Showing me photos of his recent trip to Vietnam, Ajahn Pei tells me that the Vietnamese artists he encountered don't like to have their work compared to Chinese art. Though there is an obvious sharing of artistic sensibility, tools, style and technique between the two countries.
He also points out that in the international workshops hosted in Thailand, Chinese and Japanese artists often don't speak to each other. They will also refuse to use tools and materials made in each other's countries.
In fact, since people have been migrating across the region from the beginning of history, I would guess that art and culture predate current the political boundaries that circumscribe "national identities". So it's only natural that people in adjoining countries would have a lot in common. This goes for art, as well as language, cuisine, dress, etc.
So the question is why does this divisive perspective prevail? Why don't we enjoy these connections rather than deny them?
My first guess is that it's a legacy of war.
My second guess is that it's like sibling rivalry. We are prone to dislike those who are a bit too similar to us.
They threaten our sense of uniqueness, our pride. But why?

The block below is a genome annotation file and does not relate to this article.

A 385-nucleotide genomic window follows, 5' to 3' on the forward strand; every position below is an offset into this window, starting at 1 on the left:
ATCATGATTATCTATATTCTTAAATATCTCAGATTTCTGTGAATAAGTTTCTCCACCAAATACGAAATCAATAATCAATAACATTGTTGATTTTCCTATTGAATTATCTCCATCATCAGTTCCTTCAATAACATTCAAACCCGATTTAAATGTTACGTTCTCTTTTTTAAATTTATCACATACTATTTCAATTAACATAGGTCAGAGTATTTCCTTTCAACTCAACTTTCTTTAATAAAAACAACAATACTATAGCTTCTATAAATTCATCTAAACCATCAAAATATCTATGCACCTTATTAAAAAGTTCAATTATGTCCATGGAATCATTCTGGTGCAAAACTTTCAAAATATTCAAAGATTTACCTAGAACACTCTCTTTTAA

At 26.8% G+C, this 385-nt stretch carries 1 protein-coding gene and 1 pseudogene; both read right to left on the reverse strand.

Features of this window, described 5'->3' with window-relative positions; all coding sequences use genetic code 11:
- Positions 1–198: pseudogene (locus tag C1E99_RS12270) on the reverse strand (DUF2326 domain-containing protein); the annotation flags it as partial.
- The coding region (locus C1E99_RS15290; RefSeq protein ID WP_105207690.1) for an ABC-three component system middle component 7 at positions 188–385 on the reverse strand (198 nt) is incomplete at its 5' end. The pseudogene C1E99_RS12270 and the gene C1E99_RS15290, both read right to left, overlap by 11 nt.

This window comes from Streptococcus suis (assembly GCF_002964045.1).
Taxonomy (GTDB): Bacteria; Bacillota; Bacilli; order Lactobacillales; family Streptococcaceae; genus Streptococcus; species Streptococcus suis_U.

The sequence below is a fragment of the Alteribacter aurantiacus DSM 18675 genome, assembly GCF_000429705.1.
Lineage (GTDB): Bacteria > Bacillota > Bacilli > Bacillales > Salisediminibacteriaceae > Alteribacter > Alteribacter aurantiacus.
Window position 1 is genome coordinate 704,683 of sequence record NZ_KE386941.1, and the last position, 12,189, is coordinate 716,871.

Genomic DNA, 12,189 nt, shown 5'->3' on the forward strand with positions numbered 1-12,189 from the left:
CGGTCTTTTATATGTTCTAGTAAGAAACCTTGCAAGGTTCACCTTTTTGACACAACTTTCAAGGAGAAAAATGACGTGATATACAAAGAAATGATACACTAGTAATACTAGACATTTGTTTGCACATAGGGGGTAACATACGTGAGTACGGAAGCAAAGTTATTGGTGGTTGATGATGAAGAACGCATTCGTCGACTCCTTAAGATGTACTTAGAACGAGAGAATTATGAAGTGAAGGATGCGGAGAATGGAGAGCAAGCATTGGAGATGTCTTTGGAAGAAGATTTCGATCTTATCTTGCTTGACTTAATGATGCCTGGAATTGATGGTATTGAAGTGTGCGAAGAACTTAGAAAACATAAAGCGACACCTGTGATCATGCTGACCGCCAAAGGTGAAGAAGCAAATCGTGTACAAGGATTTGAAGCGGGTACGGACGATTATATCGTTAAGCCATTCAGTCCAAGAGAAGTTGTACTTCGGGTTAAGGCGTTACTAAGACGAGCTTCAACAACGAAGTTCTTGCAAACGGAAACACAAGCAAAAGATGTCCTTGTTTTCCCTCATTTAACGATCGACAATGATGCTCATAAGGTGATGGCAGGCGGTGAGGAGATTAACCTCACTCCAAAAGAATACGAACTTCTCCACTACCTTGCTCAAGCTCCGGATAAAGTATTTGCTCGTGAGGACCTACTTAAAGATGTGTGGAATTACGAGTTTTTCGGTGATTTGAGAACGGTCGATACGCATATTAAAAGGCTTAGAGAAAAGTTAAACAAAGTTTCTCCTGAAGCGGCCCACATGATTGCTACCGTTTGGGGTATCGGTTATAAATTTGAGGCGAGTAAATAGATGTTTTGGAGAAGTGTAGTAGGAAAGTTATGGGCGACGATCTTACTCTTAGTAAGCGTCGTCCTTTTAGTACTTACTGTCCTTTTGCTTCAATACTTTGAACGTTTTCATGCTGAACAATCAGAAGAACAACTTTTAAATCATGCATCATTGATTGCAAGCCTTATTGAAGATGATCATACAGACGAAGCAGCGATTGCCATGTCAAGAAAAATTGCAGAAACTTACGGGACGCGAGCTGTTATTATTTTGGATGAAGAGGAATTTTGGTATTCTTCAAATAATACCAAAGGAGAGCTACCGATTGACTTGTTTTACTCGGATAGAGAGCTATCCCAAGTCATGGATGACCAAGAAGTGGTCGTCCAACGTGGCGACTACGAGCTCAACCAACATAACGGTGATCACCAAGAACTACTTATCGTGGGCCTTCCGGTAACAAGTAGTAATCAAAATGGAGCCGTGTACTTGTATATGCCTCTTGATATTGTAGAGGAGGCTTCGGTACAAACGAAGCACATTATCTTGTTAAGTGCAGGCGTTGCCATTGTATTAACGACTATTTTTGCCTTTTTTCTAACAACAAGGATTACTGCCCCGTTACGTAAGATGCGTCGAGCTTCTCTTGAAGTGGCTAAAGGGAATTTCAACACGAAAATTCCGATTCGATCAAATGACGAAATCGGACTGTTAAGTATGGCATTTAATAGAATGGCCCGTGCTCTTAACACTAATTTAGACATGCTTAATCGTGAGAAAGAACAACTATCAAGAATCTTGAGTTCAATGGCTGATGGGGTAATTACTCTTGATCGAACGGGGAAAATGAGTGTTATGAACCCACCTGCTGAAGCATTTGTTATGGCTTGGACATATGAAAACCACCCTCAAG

This leads me to appreciate the work of my first teacher, Zen artist Kazuaki Tanahashi, who leads many projects to improve relations between China and Japan in the wake of the WWII atrocities in Nanjing.
If artists, who have license to think and work beyond conventional boundaries are not able to transcend them, then what hope do we have for the rest of the world?
I've experienced this divisiveness first-hand. Perhaps it is something that can only be resolved by working with children, who can shift the paradigm for the future.
But I believe that there is a power in art to move even the crustiest minds. It would be something to tackle in AKSHA's future programs--to create opportunities for people to rediscover their common humanity, and the joy of brotherhood on this small planet.